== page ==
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What Is the Difference Between Discrete and Continuous Variables?

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Viewing 8 posts - 1 through 8 (of 8 total)
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  • #245695

    kathilee
    Participant

    Can you explain me what is the difference between discrete and continuous variables?

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    #245698

    Katie Barry
    Member

    @kathilee It looks like you didn’t search the site before asking this question. A simple search should answer this question for you.

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    #245699

    kathilee
    Participant

    Thank you. But I need huge definition.

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    #245700

    Katie Barry
    Member

    @kathilee I don’t know what a “huge” definition is. I would suggest you be far more specific about what you’re looking for and why.

    And explain why and how what’s already on the site (and internet in general) isn’t providing what you want.

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    #245702

    Michael Cyger
    Participant

    Hi Kathi Lee,

    Check out these threads I found by searching the site:

    https://www.isixsigma.com/topic/discrete-vs-continuous-data/

    https://www.isixsigma.com/topic/continuous-vs-discrete-data/

    https://www.isixsigma.com/topic/discrete-or-continuous/

    You can use the magnifying glass (search engine) in the upper right-hand corner of the page to find more explanations.

    Hope that help,
    Michael

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    #245719

    kathilee
    Participant

    Thank you, Michael. I had written my question here because I’ve found only this article Difference Between Discrete and Continuous Variables | Differencebtwn.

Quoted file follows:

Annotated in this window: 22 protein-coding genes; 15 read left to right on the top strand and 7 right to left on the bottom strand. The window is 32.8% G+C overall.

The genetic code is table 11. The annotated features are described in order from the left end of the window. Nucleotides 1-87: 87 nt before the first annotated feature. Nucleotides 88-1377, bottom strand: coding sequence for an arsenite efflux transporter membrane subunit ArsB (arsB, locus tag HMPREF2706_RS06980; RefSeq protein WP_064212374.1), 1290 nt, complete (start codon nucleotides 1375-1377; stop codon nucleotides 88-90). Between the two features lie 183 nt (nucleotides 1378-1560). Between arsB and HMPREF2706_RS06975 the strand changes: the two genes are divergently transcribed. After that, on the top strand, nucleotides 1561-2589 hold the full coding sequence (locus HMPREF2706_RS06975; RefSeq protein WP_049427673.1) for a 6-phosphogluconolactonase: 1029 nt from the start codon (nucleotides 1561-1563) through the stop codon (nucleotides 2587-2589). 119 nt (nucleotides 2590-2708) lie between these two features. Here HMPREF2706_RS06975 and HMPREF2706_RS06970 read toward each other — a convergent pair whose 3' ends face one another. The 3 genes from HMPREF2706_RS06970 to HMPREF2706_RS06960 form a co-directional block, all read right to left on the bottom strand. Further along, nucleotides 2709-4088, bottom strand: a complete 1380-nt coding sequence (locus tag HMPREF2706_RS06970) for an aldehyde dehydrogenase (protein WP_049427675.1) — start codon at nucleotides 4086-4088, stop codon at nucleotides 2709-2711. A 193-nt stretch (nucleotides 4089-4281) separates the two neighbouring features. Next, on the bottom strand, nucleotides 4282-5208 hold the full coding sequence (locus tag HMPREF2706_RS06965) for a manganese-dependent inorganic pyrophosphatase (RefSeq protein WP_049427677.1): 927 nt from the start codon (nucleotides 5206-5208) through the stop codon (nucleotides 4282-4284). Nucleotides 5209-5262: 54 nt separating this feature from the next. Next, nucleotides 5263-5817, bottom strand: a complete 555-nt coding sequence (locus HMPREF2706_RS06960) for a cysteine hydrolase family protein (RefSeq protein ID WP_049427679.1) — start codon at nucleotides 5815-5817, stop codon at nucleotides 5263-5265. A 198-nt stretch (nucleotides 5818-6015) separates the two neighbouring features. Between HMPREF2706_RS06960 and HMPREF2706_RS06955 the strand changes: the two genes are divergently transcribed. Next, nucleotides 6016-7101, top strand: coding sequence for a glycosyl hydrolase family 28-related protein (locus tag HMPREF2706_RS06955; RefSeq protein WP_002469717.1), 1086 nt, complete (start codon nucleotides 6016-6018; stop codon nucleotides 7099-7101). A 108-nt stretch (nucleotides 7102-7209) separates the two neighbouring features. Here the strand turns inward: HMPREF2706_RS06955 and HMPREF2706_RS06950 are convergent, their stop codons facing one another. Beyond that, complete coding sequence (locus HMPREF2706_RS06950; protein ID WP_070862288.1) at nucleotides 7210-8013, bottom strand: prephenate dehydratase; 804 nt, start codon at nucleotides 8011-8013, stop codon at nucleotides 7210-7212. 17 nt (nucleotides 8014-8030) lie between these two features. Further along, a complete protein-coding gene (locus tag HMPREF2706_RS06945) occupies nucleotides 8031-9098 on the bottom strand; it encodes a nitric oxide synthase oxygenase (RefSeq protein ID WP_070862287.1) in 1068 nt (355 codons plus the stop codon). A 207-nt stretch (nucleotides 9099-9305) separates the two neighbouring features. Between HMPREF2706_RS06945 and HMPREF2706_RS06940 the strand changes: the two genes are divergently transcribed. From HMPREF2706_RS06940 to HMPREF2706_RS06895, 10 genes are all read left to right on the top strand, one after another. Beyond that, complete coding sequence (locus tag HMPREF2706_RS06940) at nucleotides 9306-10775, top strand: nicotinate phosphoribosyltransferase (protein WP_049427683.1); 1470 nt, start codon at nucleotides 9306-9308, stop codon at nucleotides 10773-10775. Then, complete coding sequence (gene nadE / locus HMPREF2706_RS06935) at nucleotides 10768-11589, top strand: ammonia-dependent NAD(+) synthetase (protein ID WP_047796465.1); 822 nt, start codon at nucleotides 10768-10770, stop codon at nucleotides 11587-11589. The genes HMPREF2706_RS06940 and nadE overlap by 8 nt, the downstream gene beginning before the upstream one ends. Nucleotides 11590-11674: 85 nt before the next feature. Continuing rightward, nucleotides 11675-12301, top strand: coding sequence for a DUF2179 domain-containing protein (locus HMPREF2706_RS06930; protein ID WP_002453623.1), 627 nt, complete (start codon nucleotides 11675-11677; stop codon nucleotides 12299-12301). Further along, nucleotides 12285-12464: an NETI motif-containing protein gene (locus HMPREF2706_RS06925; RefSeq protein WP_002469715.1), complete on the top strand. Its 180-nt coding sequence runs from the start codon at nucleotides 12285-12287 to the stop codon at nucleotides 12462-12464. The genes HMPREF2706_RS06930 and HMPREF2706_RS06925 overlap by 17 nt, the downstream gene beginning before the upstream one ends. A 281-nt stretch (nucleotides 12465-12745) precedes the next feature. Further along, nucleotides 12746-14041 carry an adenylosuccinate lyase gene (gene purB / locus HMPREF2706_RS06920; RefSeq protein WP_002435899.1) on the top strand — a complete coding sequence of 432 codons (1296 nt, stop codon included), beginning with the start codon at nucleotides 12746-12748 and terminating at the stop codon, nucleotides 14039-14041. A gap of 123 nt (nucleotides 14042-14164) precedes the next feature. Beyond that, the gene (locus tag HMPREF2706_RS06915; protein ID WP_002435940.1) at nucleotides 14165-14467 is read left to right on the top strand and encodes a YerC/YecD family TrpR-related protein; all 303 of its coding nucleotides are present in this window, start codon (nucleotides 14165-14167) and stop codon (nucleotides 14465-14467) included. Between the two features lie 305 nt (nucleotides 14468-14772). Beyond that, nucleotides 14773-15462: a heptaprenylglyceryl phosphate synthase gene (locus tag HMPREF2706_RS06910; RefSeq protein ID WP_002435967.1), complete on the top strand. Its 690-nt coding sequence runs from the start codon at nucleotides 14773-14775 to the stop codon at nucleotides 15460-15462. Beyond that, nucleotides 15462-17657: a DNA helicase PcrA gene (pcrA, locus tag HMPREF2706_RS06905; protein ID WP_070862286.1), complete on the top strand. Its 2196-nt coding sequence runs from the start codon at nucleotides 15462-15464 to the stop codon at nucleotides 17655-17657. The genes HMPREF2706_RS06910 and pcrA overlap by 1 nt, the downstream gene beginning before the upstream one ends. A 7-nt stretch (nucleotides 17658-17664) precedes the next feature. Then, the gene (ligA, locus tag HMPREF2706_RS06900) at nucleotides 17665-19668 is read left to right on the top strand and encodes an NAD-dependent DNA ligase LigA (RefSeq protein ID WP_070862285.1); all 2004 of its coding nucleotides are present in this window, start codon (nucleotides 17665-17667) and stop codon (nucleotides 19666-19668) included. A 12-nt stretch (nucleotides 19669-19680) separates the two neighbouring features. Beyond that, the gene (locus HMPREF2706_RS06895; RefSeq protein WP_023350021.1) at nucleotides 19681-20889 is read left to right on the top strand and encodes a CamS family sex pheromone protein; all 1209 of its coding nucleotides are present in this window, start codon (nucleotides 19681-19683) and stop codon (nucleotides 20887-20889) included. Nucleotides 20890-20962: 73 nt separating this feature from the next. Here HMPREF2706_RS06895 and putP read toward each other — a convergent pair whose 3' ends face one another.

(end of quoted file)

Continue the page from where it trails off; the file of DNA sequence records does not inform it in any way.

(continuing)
• This reply was modified 1 year, 9 months ago by kathilee.
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    #252998

    Anonymous
    Inactive

    By definition, continuity is defined by interval, but discrete is not. In other words, given a range, discrete can definitely find a finite number of values, while continuous is infinite. In our daily life, do we really have continuous values ​​in our lives? Take the variable of time as an example. We generally think that time is continuous. It is indeed continuous. However, we cannot measure time as continuous with scientific measurement. That is to say, we even use microseconds. Seconds cannot strictly meet the definition of continuous, however, this does not prevent us from calculating. Because we can approximate the time with nanosecond intervals as continuous, because it is small enough. Therefore, in our real life, we can’t find continuous numerical values ​​in a strict sense. Even if the matter we see with the naked eye is not composed of atoms, not only are atoms not the smallest, but there are also gaps. So we don’t need to study this carefully. Why do you think of this, because when we are doing statistical modeling, we generally only treat category attributes as discrete, and other attributes as continuous, but such values ​​are not continuous in the strict sense, and we want to be able to Simplify calculations, usually as continuous.

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    #253056

    Strayer
    Participant

    I’m not sure why you have a quandary about this. It was once explained to me that a discrete process makes “things” while a continuous process makes “stuff”. The difference is that you can measure a variable for each thing produced, but you can’t do that when the product is a continuous flow of stuff, such as a chemical from a refining process. In the latter case we can only measure what’s happening at a specific time. This has implications for sampling and analysis, as discussed in the literature.

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